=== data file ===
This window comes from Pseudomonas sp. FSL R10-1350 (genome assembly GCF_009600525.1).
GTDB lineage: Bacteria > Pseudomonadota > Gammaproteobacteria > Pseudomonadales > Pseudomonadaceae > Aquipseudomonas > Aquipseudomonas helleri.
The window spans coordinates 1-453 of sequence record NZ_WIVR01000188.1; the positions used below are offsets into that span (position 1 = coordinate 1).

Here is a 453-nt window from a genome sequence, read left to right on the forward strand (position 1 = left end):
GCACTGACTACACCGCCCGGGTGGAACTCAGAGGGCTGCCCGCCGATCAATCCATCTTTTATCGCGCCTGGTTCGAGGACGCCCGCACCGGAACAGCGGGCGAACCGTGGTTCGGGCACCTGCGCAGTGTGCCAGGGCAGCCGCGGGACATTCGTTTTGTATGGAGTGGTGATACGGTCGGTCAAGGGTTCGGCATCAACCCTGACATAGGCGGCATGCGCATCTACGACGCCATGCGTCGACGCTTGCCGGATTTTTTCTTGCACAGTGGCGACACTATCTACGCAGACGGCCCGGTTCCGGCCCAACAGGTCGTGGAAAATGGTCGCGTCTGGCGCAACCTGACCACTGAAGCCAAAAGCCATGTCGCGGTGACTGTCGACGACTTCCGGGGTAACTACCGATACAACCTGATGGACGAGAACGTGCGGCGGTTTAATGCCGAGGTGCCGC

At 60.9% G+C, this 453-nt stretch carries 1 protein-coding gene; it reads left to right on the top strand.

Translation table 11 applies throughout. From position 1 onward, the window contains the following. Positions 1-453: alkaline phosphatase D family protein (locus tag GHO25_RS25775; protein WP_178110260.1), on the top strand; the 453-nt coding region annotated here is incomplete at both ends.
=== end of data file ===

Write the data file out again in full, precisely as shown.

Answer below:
This window comes from Pseudomonas sp. FSL R10-1350 (genome assembly GCF_009600525.1).
GTDB lineage: Bacteria > Pseudomonadota > Gammaproteobacteria > Pseudomonadales > Pseudomonadaceae > Aquipseudomonas > Aquipseudomonas helleri.
The window spans coordinates 1-453 of sequence record NZ_WIVR01000188.1; the positions used below are offsets into that span (position 1 = coordinate 1).

Here is a 453-nt window from a genome sequence, read left to right on the forward strand (position 1 = left end):
GCACTGACTACACCGCCCGGGTGGAACTCAGAGGGCTGCCCGCCGATCAATCCATCTTTTATCGCGCCTGGTTCGAGGACGCCCGCACCGGAACAGCGGGCGAACCGTGGTTCGGGCACCTGCGCAGTGTGCCAGGGCAGCCGCGGGACATTCGTTTTGTATGGAGTGGTGATACGGTCGGTCAAGGGTTCGGCATCAACCCTGACATAGGCGGCATGCGCATCTACGACGCCATGCGTCGACGCTTGCCGGATTTTTTCTTGCACAGTGGCGACACTATCTACGCAGACGGCCCGGTTCCGGCCCAACAGGTCGTGGAAAATGGTCGCGTCTGGCGCAACCTGACCACTGAAGCCAAAAGCCATGTCGCGGTGACTGTCGACGACTTCCGGGGTAACTACCGATACAACCTGATGGACGAGAACGTGCGGCGGTTTAATGCCGAGGTGCCGC

At 60.9% G+C, this 453-nt stretch carries 1 protein-coding gene; it reads left to right on the top strand.

Translation table 11 applies throughout. From position 1 onward, the window contains the following. Positions 1-453: alkaline phosphatase D family protein (locus tag GHO25_RS25775; protein WP_178110260.1), on the top strand; the 453-nt coding region annotated here is incomplete at both ends.